At 1016, query sets can be marked for recommendation. For example, a recommended flag associated with the query set can be set. Query sets can be that have a net support value greater than a minimum configurable threshold, that have a net support:reject count ratio that is less than the reject ratio described above, and an accept count that is less than or equal to the net support value.
An associated severity value can also be updated at 1018. The severity can be computed as follows:
Here, F is equal to the number of failed user search supporting a recommendation; A is equal to the number of accepted user searches and S is equal to the sum of net support for all recommended query sets. The severity can be reset to zero if the number of recommended query sets exceeds a configurable threshold. Finally, at 1020, if there is already a recommendation active for the query set, the current recommendation can be deleted.
A SAT user node 1106 and DSAT user node 1108 maintain data for users that issue a query within the query set represented by the missing content diagnostic node 1102. Users that are ultimately satisfied by an asset are included in the SAT user node 1106. Users that are not satisfied with obtained assets are included in the DSAT user node 1108. Counts of satisfied users and dissatisfied user can be maintained in the missing content diagnostic 11102.
Turning now to
At 1206, information regarding dissatisfied users can be associated with a query set. In particular, if a user DSAT confidence value is above a configurable DSAT threshold, a DSAT user node can be associated with the query set, if the user is not already represented in DSAT user nodes or SAT user nodes. At 1208, the count of DSAT user searches can be updated. This count can be for distinct users. At 1210, any user comments associated with explicit rejections of assets can be recorded and associated with a missing content diagnostic.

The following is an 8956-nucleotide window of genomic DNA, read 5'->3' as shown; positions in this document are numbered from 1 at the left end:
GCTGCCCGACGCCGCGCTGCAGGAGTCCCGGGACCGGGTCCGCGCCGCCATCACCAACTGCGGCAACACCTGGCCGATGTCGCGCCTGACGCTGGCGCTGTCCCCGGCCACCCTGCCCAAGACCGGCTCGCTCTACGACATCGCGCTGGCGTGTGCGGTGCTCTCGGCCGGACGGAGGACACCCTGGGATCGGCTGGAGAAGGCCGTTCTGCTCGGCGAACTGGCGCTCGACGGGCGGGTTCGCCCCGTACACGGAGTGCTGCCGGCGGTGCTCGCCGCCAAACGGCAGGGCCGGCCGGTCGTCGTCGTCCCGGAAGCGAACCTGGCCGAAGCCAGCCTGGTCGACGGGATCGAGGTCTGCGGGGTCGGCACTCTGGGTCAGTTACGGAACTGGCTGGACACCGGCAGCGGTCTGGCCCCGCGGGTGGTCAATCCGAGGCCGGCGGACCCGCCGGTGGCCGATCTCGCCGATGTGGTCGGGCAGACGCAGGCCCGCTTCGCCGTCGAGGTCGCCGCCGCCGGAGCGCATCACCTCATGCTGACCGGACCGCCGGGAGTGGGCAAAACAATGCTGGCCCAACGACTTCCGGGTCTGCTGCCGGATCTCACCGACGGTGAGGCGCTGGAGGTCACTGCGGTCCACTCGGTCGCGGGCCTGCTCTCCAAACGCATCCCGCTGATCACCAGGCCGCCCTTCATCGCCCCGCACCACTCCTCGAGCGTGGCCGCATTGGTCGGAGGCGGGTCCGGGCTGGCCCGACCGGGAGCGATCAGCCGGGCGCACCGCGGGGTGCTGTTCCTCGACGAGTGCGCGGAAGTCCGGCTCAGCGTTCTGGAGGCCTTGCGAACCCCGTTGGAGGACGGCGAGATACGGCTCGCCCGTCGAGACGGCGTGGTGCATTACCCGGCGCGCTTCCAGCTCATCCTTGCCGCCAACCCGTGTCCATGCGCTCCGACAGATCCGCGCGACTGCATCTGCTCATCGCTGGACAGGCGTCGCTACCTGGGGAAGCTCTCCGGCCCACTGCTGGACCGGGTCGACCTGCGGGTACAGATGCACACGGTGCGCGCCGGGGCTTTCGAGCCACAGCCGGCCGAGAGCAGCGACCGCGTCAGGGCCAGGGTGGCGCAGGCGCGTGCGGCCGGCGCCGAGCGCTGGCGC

At 1212, a determination is made as to whether it is time to generate recommendations. Recommendations can be generated periodically (e.g., daily, weekly or quarterly), based upon content provider requests, or can be triggered by any indications that performance could be significantly enhanced using recommendations. If it is not time to generate recommendations, the process continues at 1202 for additional user sessions and queries.
At 1214, the DSAT count and SAT count of the missing content diagnostic can be updated based upon recent information. At 1216, the DSAT percentage for each query set can be computed based upon the updated DSAT and SAT counts for the missing content diagnostic associated with the query set. The severity of the missing content diagnostic can be computed at 1218. In particular, severity can be equal to the DSAT percentage multiplied by the DSAT count.
At 1220, recommendations for missing content can be determined. In particular, a recommendation flag can be set for all missing content records where the DSAT percentage is greater than, or equal to, a configurable percentage threshold and the DSAT count is greater than, or equal to, a configurable count threshold. Content providers can add content to a web site or other data collection in response to missing content recommendations to enhance utility of the data collection.
For purposes of simplicity of explanation, methodologies that can be implemented in accordance with the disclosed subject matter were shown and described as a series of blocks. However, it is to be understood and appreciated that the claimed subject matter is not limited by the order of the blocks, as some blocks may occur in different orders and/or concurrently with other blocks from what is depicted and described herein. Moreover, not all illustrated blocks may be required to implement the methodologies described hereinafter. Additionally, it should be further appreciated that the methodologies disclosed throughout this specification are capable of being stored on an article of manufacture to facilitate transporting and transferring such methodologies to computers. The term article of manufacture, as used, is intended to encompass a computer program accessible from any computer-readable device, carrier, or media.